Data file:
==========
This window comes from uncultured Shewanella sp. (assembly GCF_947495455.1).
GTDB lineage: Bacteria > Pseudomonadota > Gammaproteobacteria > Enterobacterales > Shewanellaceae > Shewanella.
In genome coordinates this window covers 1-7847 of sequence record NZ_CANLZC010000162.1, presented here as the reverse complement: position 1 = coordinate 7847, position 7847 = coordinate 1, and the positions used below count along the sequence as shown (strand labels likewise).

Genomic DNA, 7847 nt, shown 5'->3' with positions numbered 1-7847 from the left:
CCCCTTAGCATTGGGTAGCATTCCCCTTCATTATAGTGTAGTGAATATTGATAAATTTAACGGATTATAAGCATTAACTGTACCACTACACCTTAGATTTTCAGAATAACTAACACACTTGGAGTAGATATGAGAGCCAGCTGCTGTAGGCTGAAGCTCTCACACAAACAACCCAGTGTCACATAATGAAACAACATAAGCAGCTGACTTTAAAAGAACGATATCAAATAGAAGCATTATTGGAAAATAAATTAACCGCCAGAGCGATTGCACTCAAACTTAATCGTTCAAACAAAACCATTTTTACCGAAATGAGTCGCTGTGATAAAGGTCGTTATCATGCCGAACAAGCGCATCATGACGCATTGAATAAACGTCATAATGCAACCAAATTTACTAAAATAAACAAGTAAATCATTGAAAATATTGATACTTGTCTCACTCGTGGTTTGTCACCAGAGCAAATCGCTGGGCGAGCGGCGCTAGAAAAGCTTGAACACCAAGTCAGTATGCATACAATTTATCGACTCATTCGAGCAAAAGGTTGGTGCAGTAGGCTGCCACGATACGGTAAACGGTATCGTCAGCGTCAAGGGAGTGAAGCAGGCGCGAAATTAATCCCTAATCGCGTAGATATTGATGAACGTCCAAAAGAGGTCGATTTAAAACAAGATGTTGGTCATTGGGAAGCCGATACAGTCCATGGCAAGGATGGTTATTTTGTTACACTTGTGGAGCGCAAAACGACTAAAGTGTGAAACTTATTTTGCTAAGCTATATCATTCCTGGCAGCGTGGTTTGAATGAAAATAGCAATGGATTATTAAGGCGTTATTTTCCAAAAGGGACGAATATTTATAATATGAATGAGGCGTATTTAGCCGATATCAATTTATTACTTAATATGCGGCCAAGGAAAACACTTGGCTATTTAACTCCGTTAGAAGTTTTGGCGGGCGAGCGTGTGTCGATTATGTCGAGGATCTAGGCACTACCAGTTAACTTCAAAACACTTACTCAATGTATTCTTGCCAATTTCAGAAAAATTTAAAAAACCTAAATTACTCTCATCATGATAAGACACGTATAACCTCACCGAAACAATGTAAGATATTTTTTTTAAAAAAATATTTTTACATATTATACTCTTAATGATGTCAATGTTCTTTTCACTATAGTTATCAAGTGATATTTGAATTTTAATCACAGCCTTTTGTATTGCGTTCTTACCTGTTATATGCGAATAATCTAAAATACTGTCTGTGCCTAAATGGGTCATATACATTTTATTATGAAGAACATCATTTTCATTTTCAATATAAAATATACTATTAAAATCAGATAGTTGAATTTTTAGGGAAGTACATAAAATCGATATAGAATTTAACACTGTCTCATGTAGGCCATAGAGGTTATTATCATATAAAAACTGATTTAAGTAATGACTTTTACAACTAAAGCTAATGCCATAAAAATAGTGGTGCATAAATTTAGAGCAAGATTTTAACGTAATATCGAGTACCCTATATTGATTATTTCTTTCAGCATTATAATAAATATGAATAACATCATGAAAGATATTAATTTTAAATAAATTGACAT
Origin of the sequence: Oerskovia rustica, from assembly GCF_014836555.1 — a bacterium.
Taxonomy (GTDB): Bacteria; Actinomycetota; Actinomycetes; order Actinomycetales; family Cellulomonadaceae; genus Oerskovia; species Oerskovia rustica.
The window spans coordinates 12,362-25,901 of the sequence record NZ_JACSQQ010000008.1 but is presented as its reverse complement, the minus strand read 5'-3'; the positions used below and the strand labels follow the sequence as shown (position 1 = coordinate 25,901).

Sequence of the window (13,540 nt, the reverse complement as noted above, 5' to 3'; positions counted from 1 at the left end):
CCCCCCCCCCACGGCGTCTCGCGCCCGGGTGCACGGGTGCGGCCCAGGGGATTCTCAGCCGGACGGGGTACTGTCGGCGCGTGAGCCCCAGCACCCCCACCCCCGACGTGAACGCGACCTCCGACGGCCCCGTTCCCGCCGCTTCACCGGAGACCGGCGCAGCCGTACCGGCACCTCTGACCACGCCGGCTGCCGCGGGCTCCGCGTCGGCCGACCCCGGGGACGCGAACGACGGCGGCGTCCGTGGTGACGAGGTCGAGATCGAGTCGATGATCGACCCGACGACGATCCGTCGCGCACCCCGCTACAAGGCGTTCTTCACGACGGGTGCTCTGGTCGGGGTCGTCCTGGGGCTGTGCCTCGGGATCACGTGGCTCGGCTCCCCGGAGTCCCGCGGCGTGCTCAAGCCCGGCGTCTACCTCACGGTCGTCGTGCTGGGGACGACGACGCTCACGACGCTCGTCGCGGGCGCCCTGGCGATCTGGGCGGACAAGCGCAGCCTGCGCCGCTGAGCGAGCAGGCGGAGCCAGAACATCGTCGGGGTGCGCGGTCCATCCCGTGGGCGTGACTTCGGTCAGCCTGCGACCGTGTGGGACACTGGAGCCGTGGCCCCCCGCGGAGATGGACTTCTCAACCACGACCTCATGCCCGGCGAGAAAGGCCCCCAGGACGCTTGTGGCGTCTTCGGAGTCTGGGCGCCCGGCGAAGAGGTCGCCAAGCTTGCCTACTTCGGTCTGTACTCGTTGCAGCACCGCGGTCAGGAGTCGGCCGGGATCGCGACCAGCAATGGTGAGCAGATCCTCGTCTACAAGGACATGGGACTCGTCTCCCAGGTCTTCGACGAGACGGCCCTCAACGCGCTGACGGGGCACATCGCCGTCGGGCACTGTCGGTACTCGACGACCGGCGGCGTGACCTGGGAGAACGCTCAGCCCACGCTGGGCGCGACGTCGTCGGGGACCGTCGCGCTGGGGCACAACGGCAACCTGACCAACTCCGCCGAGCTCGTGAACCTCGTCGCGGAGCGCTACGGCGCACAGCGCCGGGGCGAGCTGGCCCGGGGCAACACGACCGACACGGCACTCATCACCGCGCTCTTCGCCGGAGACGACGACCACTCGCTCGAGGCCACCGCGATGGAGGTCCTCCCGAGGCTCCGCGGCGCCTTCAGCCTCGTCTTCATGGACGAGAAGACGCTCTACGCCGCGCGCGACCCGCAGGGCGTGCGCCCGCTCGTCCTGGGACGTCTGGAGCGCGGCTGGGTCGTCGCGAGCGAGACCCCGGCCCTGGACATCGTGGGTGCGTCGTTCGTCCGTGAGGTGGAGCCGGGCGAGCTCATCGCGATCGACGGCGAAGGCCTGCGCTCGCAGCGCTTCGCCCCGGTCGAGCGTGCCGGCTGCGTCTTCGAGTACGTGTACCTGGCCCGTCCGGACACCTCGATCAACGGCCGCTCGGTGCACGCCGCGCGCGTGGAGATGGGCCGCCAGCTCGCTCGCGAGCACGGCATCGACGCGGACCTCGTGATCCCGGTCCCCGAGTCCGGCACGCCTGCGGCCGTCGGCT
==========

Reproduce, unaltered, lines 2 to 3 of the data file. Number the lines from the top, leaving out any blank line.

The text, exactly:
GTDB lineage: Bacteria > Pseudomonadota > Gammaproteobacteria > Enterobacterales > Shewanellaceae > Shewanella.
In genome coordinates this window covers 1-7847 of sequence record NZ_CANLZC010000162.1, presented here as the reverse complement: position 1 = coordinate 7847, position 7847 = coordinate 1, and the positions used below count along the sequence as shown (strand labels likewise).